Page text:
Boxing is one of the best activities for all-round fitness. Whether it is boxercise classes or a punching bag workouts, it provides a high-intensity workout that helps with weight management as well as aerobic and anaerobic fitness. Not only do the shoulders and chest area get worked but also the abdominals and legs.
Boxercise is a great way to get into boxing. The instructor will teach you the moves, the punches and how to get the most from your workout, but if you cannot make a class, then consider using a punchbag.
Yes, the humble punchbag, the piece of equipment that often hangs forlorn in the gym is actually one of the best bits of fitness equipment in the gym – you just need to glove up and get started.
For people who are unsure about using a punchbag, here is our guide to getting started:
Do a warm-up
There is a reason that boxers skip and that is to get their bodies and minds ready for boxing. A few minutes with a skipping rope will raise your heart-rate, warm up the major muscle groups, get your feet moving and kickstart your nervous system into a greater level of coordination.
Three x 1 minute on the skipping rope is a good start and this can be built up over time as you get used to the activity.
The jab. This quick punch comes from the lead hand and should dent the bag. The jab comes from chin height and the hand returns quickly to the start position. As you punch, dip your head slightly and tuck your chin in. As you grow in confidence, do two or three jabs in quick succession.
The cross. This comes from the rear hand. If your left foot is forward, drive off your right foot and rotate your right hip and shoulder and throw your right hand out. The cross should travel in a straight line across your body and strike the bag at chin height. Your back foot twists slightly while staying in contact with the ground.
Combine a cross with two jabs.
The Hook. Hooks are thrown with the lead hand. bring your elbow to face height and rotate your entire body in the direction the punch goes. Keep your elbow bent at 90 degrees. Your fist can be horizontal or vertical – that is personal choice.
The uppercut. This involves an upward punching motion. Bend you knees and tilt your body to the left or right depending upon which hand you are using. Keep your elbow close to your body until the last minute, then raise your heel and thrust your hip upwards in the same direction as your arm – right hand punch, means right hip and right calf thrust upwards too and vice versa.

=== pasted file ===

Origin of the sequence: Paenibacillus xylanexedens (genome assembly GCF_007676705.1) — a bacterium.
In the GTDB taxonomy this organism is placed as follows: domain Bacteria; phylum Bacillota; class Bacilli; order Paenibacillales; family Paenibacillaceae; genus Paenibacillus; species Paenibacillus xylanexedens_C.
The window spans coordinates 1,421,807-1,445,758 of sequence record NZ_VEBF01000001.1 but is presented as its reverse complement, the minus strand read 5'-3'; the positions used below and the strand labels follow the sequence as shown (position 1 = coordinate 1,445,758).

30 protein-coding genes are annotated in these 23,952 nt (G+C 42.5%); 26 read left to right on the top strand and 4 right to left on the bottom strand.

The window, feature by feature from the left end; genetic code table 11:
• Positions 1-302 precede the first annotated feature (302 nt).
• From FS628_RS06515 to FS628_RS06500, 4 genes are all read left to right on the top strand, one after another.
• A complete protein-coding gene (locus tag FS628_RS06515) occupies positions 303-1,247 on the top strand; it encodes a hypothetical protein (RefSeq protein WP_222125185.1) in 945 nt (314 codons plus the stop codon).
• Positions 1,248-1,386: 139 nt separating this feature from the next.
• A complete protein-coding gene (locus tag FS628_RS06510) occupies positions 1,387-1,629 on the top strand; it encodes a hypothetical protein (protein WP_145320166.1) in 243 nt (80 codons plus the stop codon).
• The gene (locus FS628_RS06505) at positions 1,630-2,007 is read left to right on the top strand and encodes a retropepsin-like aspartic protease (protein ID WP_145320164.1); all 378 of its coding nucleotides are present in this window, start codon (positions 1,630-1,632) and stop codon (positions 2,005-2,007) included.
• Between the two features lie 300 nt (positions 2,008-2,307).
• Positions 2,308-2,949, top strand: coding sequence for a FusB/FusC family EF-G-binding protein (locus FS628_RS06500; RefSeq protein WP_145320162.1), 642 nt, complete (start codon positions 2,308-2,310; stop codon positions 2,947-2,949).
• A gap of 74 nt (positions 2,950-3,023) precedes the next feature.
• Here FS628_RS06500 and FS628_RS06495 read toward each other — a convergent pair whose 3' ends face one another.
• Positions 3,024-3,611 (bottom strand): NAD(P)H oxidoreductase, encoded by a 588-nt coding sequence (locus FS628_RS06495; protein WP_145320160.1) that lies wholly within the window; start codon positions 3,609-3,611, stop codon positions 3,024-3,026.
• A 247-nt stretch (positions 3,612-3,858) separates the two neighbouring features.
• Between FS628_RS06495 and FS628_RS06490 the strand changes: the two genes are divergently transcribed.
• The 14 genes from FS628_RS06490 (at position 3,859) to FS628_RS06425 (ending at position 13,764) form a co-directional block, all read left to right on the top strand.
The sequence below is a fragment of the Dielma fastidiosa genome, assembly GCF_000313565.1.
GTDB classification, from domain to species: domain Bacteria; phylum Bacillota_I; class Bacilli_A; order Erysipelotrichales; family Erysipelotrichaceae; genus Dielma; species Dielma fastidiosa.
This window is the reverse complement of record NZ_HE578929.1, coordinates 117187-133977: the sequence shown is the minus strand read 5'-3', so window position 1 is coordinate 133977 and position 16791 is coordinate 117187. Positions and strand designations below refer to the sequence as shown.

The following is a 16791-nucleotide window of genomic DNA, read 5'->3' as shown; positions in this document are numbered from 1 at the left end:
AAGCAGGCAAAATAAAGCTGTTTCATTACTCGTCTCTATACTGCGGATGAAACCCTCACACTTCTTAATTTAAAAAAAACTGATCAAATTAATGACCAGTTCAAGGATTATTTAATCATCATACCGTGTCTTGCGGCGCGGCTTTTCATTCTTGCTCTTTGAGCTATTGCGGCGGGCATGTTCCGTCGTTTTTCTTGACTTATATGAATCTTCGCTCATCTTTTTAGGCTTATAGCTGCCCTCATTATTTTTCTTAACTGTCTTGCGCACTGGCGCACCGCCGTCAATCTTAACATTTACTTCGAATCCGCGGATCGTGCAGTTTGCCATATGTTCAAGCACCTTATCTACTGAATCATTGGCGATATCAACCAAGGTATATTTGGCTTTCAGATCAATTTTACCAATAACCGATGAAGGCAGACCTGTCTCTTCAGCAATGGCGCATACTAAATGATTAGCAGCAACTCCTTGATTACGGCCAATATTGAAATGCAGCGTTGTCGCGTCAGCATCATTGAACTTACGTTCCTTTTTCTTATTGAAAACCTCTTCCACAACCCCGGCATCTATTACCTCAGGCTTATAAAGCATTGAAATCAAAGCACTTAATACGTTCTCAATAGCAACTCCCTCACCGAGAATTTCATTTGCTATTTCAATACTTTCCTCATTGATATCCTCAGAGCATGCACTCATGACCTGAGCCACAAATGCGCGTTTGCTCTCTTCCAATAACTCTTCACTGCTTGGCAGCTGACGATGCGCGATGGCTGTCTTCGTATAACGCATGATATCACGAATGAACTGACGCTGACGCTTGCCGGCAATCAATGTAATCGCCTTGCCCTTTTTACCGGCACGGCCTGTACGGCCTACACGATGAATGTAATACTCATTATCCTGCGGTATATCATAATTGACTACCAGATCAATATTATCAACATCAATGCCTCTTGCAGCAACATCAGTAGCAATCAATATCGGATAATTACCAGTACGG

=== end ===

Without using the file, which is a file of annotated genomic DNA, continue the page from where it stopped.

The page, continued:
Combining the moves. Using 1,2 and 3 to signify certain punches, boxing trainers will call out combinations. As you train, you can do your own boxing by numbers. Here are some combinations to get you started, add your own later.
• 1-2 (Jab-Right cross)
• 1-1-2 (Jab-Jab-Cross)
• 1-2-3 (Jab-Right Cross-Left hook)
• 1-2-3-2 (Left Jab-Right Cross-Left Hook-Right Cross) …
• 1-2-5-2 (Left Jab-Right Cross-Left Uppercut-Right Cross)
• 1-6-3-2 (Left Jab-Right Uppercut-Left hook-Right Jab)
• 2-3-2 (Right Cross-Left Hook-Right cross)
You can also adapt punchbag training for a HIIT-style workout, it works the whole body across multiple planes of motion.
Here is a sample session: Punch the bag with alternating hands as hard and fast as you can for 15 all-out seconds.
Move around the bag for 90 seconds, shadowboxing at an easy pace.
Do the above at least three times. For a tougher session, go for six.
For a Tabata-style session do 20 seconds of boxing, rest for 10 seconds and then repeat eight times.
On important point to emphasise. Boxing is not just about punching the bag as hard as you can. You must also keep your feet moving. Visualise a boxing match as the two combatants dance around each other, light on their toes. Make sure you keep your feet moving as you are throwing your combinations. Not only will you look like a pro but you will give your calves a great workout too.